It was during the game warden days that I got involved with the Western Section of the Wildlife Society and became president in 1973. There was always a good group of HSU alumni attending and we would get together at breakfast and hash out topics of interest. We discussed providing scholarships and interest-free loans. We decided and interest-free loans and that forming a CU Alumni Association would be a good way to go. Since I had brought up idea of interest-free loans and pushed hard for a CUAA, I was chosen to set it up. I set to it and prepare Articles of Incorporation, Bylaws, a bank account, stationary, a motto, etc, etc. I was president 1977-78 and held the Treasurer position for the next 33 years, also writing and mailing out a Newsletter three or four times a year. In 1993, I delivered the membership list, bank book and all the past records to Brian Waters. New officers, ideas and energy has done well for CUAA.
Carol and I moved to Eskaton Village Carmichael, in January 2007, a senior center here in Sacramento where we now reside. Since being here I became a Board Member to the Effie Yeaw Nature Center located in the American River Parkway. A heart issue caused me to resign last year. The Center provides professionally led outdoor natural resource lasses to young (8 -14) students. In 2019, over 19,000 young people got one full day of information and instruction about natural resources and how our lives depend on them. A very important and worthwhile day in their lives.
I recently joined up with a group located in Quincy called, Friends of Plumas Wilderness, who have been active in that area working to get more protection around the Middle Fork Feather River. I suggested the creation of a Middle Fork Feather River Canyon National Monument. We made an 18 minute movie titled, Visions of the Lost Sierra, (It can be seen on line) and are currently gathering data to support the National Monument proposal.
Rhiannon Klingonsmith (Class of '04)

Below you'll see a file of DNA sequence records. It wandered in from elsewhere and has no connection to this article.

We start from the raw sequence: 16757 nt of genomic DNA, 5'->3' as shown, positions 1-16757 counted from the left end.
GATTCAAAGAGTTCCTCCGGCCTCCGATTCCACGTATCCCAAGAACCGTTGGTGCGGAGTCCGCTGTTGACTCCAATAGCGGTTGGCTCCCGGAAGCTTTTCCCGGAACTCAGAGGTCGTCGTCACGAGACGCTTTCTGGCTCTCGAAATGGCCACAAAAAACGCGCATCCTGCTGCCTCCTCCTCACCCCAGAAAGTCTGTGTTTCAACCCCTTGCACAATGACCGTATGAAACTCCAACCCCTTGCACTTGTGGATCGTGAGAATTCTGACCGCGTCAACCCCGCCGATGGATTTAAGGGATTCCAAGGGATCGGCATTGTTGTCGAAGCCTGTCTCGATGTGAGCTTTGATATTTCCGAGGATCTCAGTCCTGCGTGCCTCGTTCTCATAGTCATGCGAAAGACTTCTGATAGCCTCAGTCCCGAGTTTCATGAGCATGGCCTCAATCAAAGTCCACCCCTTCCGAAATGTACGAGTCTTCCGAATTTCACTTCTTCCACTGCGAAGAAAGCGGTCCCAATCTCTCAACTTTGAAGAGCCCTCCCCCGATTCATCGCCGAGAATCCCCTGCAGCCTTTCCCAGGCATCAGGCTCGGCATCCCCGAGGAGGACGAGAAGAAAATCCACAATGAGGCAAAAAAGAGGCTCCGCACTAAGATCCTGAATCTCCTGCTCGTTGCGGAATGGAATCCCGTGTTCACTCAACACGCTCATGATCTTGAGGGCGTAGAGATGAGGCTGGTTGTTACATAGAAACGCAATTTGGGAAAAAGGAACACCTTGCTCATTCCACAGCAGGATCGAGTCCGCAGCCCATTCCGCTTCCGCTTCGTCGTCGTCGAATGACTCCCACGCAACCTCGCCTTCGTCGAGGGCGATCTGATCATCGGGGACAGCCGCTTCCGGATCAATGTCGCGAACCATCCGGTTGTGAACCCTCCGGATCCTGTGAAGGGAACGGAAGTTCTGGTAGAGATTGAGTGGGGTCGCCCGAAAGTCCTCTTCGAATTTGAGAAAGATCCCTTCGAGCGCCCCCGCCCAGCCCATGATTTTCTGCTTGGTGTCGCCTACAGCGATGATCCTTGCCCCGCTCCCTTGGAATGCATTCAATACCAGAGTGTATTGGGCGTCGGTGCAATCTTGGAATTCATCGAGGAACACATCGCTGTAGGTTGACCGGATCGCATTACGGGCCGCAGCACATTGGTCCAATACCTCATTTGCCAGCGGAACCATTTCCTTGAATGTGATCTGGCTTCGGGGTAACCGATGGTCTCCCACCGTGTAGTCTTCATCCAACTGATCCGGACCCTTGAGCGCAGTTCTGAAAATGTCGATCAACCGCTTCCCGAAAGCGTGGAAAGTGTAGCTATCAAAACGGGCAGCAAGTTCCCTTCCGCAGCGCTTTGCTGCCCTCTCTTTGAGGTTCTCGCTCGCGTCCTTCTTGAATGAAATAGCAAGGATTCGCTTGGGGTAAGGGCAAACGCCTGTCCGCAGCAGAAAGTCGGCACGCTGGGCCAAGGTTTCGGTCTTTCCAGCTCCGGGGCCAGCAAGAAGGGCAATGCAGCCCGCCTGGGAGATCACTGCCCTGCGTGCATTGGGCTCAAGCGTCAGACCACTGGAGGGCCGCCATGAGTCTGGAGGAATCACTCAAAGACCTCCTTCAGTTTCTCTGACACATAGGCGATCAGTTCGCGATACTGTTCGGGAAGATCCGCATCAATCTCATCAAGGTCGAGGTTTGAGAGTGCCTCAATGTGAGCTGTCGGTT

featured in the Fall 2021 newsletter
featured in the Fall 2021 newsletter
As a young girl growing up in suburban southern California, watching PBS specials about wildlife around the world, Rhiannon Klingonsmith knew early on she wanted a career in wildlife. She attended Humboldt State University from 2001-2004, graduating with a B.S. in Wildlife Management and Conservation. During her time at HSU she was involved in the Student Chapter of Conservation Unlimited, attended Western Section TWS meetings, and assisted in student quiz bowls. “I remember traveling to other states and Canada with Dr. Kitchen and Dr. Johnson to attend TWS Conferences, how exciting it was to have the opportunity to learn about what others do in the wildlife world, meet potential employers, and gain amazing friendships along the way. Many of the friendships I made at HSU are still going strong 15 years later!” Through her participation in CU and while in the wildlife program, she gained long lasting friendships. These same college friends hold an annual Hogan Cup Fishing Derby. In 2020, they celebrated 15 years of fishing derby campouts!
Rhiannon has remained a California native, working throughout the State in both public and private sectors, starting as a scientific aid doing botany surveys, trapping small to large mammals, and grew into a wildlife biologist. She lived and worked at a wildlife area and learned to hunt waterfowl. From there she moved onto the private sector which allowed her the ability to travel all over the state, seeing and working in numerous beautiful habitats. After years of high paced private sector, she has settled back into a State position as a Senior Environmental Scientist (Supervisor) where her work is currently focused in the Suisun Marsh. In addition to a great career, Rhiannon has held numerous positions on her local Sacramento-Shasta TWS Chapter board: President, President elect, Professional Development Chair, and Student Scholarship Chair. She continues to participate in the annual Western Section Meetings and makes a point to attend the CUUA meetings every time. She attributes her continued success in the wildlife profession to the knowledgeable and passionate HSU professors, amazing hands-on program, and a room full of animal heads to.